The Stuart period in British history, which lasted from 1603 to 1714, was an eventful one. It saw the rise and fall of the reigning monarchy and the transformation of the country from a small island nation to a major European power. We will explore the ten most interesting and significant facts about the Stuart period. From the Gunpowder Plot to the Great Fire of London, this period of British history is full of amazing stories and events.
1. The Stuart Period was between 1603 to 1714.
The Stuart Period was between 1603 and 1714.
It was just after the Tudor Period.
Lots of historic events happened during this time.
2. In total there were 7 Monarchs in the Stuart Period.
The Stuarts were the first Kings of the United Kingdom.
James VI of Scotland was also known as King James I of England. This is the first time that England and Scotland had the same King!
1566–1625: James VI and I
1600–1649: Charles I
1630–1685: Charles II
1633–1701: James II and VII
1650–1702: William III and II
1662–1694: Mary II
1665–1714: AnneEmbed from Getty Images
3. The Gunpowder Plot happened in the Stuart Times.
The Gunpowder Plot happened on 5th November 1605.
It was a plot to blow up the Houses of Parliament and kill King James I.
This was because the Catholics were unhappy with the way they were being treated.
The plotters rented a cellar that went under the Houses of Parliament.
However, the plan failed when someone anonymous warned Lord Monteagle about what was going to happen.
Guy Fawkes was then found in the cellar as he was preparing the gunpowder.
This is where fireworks night comes from.
4. The Plague happened during the Stuart period.
The plague was between the years of 1665 and 1666.
It was known as ‘The Great Plague’ and the ‘bubonic plague’.
The most common symptoms were headaches, fever, swellings and coughing up blood.
Over 100,000 people sadly lost their lives from it in London.
Doctors would wear these masks to protect themselves.Embed from Getty Images
5. The Great Fire of London happened during this time.
The Great Fire of London happened in 1666.
It started in Pudding Lane and went on for four whole days.
Lots of houses were burnt down and people lost their homes.
Embed from Getty Images
6. Cities were very crowded which lead to bad hygiene.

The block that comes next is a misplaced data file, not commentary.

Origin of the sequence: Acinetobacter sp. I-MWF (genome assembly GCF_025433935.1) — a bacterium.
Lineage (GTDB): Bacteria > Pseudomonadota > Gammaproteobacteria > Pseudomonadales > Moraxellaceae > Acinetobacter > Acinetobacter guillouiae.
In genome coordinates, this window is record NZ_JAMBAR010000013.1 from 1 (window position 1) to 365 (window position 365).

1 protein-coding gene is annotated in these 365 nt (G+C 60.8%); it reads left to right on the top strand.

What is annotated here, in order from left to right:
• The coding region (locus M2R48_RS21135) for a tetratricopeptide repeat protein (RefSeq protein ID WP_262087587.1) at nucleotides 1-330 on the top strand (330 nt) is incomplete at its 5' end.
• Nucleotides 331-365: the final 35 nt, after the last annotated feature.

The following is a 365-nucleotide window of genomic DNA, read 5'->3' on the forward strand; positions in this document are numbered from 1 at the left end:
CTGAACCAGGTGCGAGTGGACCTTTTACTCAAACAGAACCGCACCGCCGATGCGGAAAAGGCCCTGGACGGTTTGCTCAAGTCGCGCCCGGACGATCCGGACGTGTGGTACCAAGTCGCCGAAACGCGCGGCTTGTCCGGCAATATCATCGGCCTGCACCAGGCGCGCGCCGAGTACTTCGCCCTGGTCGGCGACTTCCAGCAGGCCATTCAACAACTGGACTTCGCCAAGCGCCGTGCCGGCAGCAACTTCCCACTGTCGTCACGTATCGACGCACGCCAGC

During the Stuart period, cities were very over-crowded.
They were also very dirty which didn’t help when it came to illnesses.
The River Thames was a breeding ground for germs.
People put their rubbish in there and also emptied their toilets into the river.
The horrible thing is… they used to wash up and bathe in that very same river.
Yuck!Embed from Getty Images
7. Shakespeare was alive in the Stuart period!
William Shakespeare was around in the Stuart period.
He was a poet, playwriter and actor.
Shakespeare was born in 1564 in Stratford-Upon-Avon.Embed from Getty Images
8. The Royal Family were abolished in 1649 after Charles I was beheaded.
King Charles I ruled without the parliament for over a decade.
This was because he believed that all the power should be in his hands.
Charles was beheaded in 1649 and after this the monarchy was abolished.
Parliament then ruled until 1660, when the monarchy was restored.Embed from Getty Images
9. In 1707 Scotland joined England and they became one.
Scotland and England weren’t always joined.
In 1603 James VI of Scotland also became King James I of England, however Scotland and England were still separate.
However in 1707, during the reign of Queen Anne, both countries joined together to make Great Britain.
10. There were Frost Fairs on the River Thames.
During these times it used to get very cold. The nights would be below freezing.
The Thames used to freeze, sometimes for up to two months.
It was known as ‘The Little Ice Age’.
People would have something called a Frost Fair.
They would go onto the river and ice skate, eat food and listen to music.Embed from Getty Images
CC: King James I of England and VI of Scotland by Daniel Mytens (NPG 109)Add a comment